Do you leave work feeling completely drained? Do you lose sleep thinking about all of your to-dos for the next day? Are you regularly ready to pull your hair out? If this sounds like you or someone you are close to, then you know firsthand that work-related stress spills over into your personal life and impacts your emotional well-being and physical health.
Our culture promotes hard work, achievement and success in the workplace. The pressure to produce results can be a short-term event like a big project deadline or a chronic situation like those that many people experience in the helping professions. In either case, work stress is a major determining factor of our quality of life and that’s a topic that is worth talking about.
There are numerous studies that show that many people feel extremely stressed at work. Research indicates that between 30 – 40% of American workers report feeling frequently stressed or burned out due to their jobs. These statistics may not be alarming to many people who think that work-related stress is just the norm. But the consequences on our collective health and well-being are very high and need to be taken seriously.
The fact is that we probably won’t be able to eliminate stress altogether. However, we can learn ways to better manage the stress we do experience so we can live happier and more joyful lives, at home and at work.
What Causes Stress at Work?
What causes stress for one person may not necessarily cause stress for another person. No matter what your job responsibilities are, there are some common themes when it comes to what stresses people out in the workplace. Some of the most prevalent stressors for American workers include:
- Difficult coworkers or supervisors
- Limited opportunities for growth
- Unclear expectations
- Low pay
- Long hours
- Lack of recognition or support
- Criticism from supervisors
- Dangerous or uncomfortable work conditions
- Job insecurity
Warning Signs of Work-Related Stress
Stress can have a range of physical and emotional effects that vary from mild mood changes to very severe physical issues that can result in hospitalization or worse. If you are unsure if you are being impacted by stress, you may not be recognizing some of the mind and body changes that frequently occur when we are experiencing high levels of stress.
Do you experience any of these common signs and symptoms of stress?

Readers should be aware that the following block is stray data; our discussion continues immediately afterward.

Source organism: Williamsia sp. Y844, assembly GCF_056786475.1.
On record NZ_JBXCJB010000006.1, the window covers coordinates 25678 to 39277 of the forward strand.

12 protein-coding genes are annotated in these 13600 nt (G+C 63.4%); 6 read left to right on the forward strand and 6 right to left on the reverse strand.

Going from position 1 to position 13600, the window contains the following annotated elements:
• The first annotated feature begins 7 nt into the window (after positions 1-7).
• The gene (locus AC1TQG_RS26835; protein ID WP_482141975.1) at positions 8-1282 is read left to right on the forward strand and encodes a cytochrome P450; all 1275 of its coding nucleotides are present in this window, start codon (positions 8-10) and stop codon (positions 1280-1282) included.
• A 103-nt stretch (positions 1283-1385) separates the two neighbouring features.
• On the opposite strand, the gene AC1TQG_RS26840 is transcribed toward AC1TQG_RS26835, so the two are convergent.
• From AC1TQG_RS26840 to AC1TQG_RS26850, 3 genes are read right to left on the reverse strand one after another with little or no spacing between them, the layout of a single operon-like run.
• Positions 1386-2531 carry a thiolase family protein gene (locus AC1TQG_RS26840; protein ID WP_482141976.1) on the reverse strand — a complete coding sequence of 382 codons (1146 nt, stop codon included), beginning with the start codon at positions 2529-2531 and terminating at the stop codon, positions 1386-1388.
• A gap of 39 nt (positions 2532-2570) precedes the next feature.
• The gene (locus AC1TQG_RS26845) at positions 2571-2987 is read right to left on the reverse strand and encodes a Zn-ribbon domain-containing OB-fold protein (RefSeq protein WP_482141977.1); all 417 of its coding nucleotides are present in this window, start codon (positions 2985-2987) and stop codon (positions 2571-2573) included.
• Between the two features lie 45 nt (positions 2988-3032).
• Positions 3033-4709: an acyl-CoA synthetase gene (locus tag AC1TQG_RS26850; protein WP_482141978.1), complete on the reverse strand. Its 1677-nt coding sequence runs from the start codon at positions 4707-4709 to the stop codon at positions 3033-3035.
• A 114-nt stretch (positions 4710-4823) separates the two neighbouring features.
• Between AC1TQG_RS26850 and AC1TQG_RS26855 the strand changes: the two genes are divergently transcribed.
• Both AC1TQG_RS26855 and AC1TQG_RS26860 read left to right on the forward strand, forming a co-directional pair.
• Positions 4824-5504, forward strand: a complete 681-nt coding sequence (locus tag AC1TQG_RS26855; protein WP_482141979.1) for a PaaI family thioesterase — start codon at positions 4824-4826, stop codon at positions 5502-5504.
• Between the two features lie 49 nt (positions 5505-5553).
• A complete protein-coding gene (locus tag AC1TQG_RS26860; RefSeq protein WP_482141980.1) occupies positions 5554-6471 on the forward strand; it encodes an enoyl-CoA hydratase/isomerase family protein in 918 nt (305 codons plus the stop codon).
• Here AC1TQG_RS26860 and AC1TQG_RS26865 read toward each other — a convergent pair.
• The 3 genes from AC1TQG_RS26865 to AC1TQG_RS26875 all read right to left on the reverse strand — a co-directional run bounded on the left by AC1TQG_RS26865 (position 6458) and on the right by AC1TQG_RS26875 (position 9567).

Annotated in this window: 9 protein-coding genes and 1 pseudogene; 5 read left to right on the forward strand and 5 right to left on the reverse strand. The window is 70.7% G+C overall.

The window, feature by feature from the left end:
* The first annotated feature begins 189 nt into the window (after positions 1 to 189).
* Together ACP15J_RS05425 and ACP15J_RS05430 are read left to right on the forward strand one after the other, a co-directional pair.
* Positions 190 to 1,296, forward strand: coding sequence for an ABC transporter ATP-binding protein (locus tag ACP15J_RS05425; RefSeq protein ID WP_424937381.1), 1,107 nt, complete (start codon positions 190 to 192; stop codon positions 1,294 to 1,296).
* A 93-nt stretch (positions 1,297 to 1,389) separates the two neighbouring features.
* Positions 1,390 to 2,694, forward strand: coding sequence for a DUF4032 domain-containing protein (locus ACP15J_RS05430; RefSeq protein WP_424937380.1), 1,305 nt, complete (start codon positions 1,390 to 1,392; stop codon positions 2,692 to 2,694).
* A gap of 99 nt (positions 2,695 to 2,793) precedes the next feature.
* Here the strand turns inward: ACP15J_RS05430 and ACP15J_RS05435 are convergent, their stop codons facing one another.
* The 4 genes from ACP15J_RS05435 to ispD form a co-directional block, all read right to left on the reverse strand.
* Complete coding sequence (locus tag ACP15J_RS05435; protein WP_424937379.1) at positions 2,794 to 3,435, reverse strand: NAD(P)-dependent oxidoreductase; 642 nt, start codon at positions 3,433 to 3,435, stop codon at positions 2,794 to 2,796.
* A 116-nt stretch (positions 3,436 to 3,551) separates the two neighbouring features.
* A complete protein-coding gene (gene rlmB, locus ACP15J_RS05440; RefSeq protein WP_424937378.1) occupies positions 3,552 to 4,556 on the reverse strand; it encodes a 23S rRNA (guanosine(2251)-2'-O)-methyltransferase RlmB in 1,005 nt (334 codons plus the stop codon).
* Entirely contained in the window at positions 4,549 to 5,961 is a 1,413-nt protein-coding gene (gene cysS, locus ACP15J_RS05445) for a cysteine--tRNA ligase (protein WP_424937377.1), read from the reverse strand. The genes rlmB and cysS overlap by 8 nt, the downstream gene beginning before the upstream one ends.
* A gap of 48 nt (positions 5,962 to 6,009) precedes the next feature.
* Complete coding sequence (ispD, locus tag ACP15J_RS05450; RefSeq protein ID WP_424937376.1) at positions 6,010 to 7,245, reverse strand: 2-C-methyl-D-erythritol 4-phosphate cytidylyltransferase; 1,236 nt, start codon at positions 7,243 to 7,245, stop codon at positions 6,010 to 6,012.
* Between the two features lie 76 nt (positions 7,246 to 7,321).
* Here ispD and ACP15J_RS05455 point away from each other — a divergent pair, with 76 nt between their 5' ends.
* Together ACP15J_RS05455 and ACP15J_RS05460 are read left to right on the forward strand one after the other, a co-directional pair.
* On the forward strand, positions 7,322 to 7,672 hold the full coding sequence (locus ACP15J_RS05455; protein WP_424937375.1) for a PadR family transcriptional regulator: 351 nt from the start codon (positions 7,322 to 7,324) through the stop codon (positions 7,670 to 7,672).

- Body aches or pains
- Cold sweats
- Difficulty breathing
- Frequent illnesses like colds, headaches or stomachaches
- Rashes or itchiness
- Panic attacks
- Changes in appetite
- Sleeplessness or increased tiredness
- Racing thoughts
- Mood changes
- Drug or alcohol use
- Increases in risky behavior
Ways to Deal with Work Stress
The first step is to pinpoint the primary causes of your stress at work. Once you determine the top stressors, you can begin to identify the best strategies for dealing with and managing them. Here are some proven techniques that have helped many people manage their stress in positive and healthy ways. If you find that your stress is impacting your health in a negative way, you should always contact a medical professional.
Treat your body well.
When we feel healthy and strong, we are better able to handle stressful situations. Eating well and maintaining a regular routine of exercise and self-care will help keep your mind clear and your body energized. If you aren’t sleeping well or sleeping enough, explore using various natural sleep aids like essential oils or melatonin.
Establish a positive morning routine.
Start the day with a set of morning rituals that provide you with calm, positivity, strength or whatever it is that you need to manage your day. You can tailor your routine to your personal preferences, but many people choose to include things like meditation, exercise, reading, stretching, journaling or walking outdoors.
Get clarity on your job description and responsibilities.
One of the largest sources of work stress is confusion around responsibilities and expectations. It is not uncommon for workers to take on too much work when they aren’t sure of their job requirements – or they are expected to always go above and beyond by their supervisors or coworkers. Schedule time with your boss to discuss how you can be most successful in your role.
Resolve any conflicts (and avoid them altogether).
Conflict at work not only causes stress but it can create a toxic work environment that is unpleasant for everyone in the office. Make an attempt to resolve any current conflicts and decide to avoid future issues. This may mean establishing a strong set of boundaries with coworkers around job responsibilities, communication and social interaction.
Get yourself organized.
When you are feeling stressed, it can be easy to become disorganized in your work and life. Carve out some time to organize your calendar or make a list of your must-dos for the following day. There are plenty of books available that provide great resources and ideas for getting organized, managing your time and being more efficient in your work.
How do you manage stress? Share your tried-and-true strategies with us in the comments!